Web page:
The Chiefs scored 114 fewer points than in 2018 but had their highest-scoring game of the season last week when they tallied 51.

“He’s learning how to win when things aren’t perfect,” offensive coordinator Eric Bieniemy said of Mahomes. “Now he’s making plays with his feet in the pocket. He’s making a call at the line of scrimmage and giving us an opportunity to pick up pressure from a late-rotating safety.

“Don’t get me wrong: You always want to see those games where we can have 400, 500 yards passing and a lot of points. But you have to know how to win when things aren’t perfect.”

Mahomes in 2018 threw 50 touchdown passes and for more than 5,000 yards during the regular season, becoming only the second player in NFL history to accomplish the feat. This season, his touchdowns were down to 26 and his yards down to 4,031.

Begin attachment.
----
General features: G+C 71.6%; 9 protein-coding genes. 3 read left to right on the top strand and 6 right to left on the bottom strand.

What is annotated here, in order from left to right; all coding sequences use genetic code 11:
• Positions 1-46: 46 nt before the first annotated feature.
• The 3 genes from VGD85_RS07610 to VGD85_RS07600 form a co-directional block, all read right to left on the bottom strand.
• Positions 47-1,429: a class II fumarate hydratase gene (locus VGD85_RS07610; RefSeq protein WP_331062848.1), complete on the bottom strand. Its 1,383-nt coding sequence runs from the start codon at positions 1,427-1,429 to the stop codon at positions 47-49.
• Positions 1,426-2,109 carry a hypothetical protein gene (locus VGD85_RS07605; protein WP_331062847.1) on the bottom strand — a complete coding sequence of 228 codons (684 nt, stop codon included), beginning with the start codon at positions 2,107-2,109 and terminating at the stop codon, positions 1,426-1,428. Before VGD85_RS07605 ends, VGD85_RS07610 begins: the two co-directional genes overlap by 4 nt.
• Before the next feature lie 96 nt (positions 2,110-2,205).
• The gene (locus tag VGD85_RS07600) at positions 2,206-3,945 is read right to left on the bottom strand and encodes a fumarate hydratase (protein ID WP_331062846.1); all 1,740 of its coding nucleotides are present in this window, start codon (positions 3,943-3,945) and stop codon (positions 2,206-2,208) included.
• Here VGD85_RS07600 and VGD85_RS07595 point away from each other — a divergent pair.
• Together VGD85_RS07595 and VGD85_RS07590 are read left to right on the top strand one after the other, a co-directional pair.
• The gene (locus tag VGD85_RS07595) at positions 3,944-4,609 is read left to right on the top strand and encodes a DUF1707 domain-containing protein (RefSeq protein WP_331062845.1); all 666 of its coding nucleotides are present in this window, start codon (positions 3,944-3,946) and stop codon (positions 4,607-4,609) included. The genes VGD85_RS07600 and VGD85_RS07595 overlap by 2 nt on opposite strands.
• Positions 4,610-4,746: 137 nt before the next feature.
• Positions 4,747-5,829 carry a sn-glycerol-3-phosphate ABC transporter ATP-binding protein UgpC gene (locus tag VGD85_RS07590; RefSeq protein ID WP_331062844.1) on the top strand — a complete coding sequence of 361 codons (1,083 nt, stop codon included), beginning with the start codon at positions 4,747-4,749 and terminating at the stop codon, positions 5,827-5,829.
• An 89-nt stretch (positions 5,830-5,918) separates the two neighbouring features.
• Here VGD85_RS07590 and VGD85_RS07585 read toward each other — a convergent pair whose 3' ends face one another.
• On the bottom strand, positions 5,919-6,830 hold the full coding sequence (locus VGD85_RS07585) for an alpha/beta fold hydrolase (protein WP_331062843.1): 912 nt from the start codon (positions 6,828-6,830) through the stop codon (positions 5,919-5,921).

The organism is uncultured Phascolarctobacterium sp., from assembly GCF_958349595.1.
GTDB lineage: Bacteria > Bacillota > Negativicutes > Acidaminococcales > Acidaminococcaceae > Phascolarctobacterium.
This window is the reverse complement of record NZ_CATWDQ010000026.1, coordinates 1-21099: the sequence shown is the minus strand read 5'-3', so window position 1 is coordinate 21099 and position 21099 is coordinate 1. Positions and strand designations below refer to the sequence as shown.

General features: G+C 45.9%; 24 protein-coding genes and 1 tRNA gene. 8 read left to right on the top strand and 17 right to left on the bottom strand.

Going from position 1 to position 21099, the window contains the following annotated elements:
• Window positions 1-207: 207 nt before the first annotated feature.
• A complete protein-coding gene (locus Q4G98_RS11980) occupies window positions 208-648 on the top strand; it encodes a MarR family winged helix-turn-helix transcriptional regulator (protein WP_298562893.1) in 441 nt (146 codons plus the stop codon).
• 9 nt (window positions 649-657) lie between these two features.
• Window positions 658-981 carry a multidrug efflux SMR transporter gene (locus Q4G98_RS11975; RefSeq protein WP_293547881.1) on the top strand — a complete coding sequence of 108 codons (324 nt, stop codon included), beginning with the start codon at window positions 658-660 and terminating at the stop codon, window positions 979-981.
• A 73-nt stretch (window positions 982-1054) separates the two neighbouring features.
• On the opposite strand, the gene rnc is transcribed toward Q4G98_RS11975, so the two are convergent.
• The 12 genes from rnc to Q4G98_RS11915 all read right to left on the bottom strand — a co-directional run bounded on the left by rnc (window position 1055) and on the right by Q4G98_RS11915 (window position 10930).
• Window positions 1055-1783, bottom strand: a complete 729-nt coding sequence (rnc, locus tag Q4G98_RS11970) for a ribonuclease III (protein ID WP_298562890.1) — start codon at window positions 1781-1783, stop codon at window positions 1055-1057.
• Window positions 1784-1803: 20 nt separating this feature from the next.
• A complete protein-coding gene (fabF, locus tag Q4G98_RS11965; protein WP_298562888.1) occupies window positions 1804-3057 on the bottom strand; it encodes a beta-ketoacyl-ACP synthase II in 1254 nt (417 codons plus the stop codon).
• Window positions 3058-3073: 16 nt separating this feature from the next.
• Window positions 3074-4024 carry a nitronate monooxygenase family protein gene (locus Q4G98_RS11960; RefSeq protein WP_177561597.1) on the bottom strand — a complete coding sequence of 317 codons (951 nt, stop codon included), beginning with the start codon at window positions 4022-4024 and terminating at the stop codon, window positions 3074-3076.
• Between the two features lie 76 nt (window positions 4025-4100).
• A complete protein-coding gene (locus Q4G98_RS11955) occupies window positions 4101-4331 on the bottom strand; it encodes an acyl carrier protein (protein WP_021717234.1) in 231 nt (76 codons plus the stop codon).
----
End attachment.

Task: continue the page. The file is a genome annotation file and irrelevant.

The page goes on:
But his interceptions also were down, from 12 last season to five.

“Understanding Coach Reid’s game plan and knowing the big plays are going to come,” Mahomes said in explanation. “He’s going to dial up the plays where you can take the shots. Having the experience of more and more games, I really understand that more now. I obviously want to go for the big shot with all the speed and playmakers we have on the field but just let it come to you and not force it.

“In general I’m more prepared just [because of] the experience I’ve had this year. I still feel there are times where the defense gets me. But that happens. … Whenever I get an unscouted look, I’m able to fall back on stuff I’ve done in my short career and hopefully I’ll keep building that memory as I go.”

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Chiefs OC Eric Bieniemy withdraws from Colorado coaching search



Kansas City Chiefs offensive coordinator Eric Bieniemy has withdrawn his name from consideration for the Colorado head-coaching job, sources confirmed to ESPN.

Bieniemy’s decision, as first reported by 9News in Denver, follows that of Alabama offensive coordinator Steve Sarkisian, who also has dropped out of the search, sources told ESPN’s Chris Low on Thursday.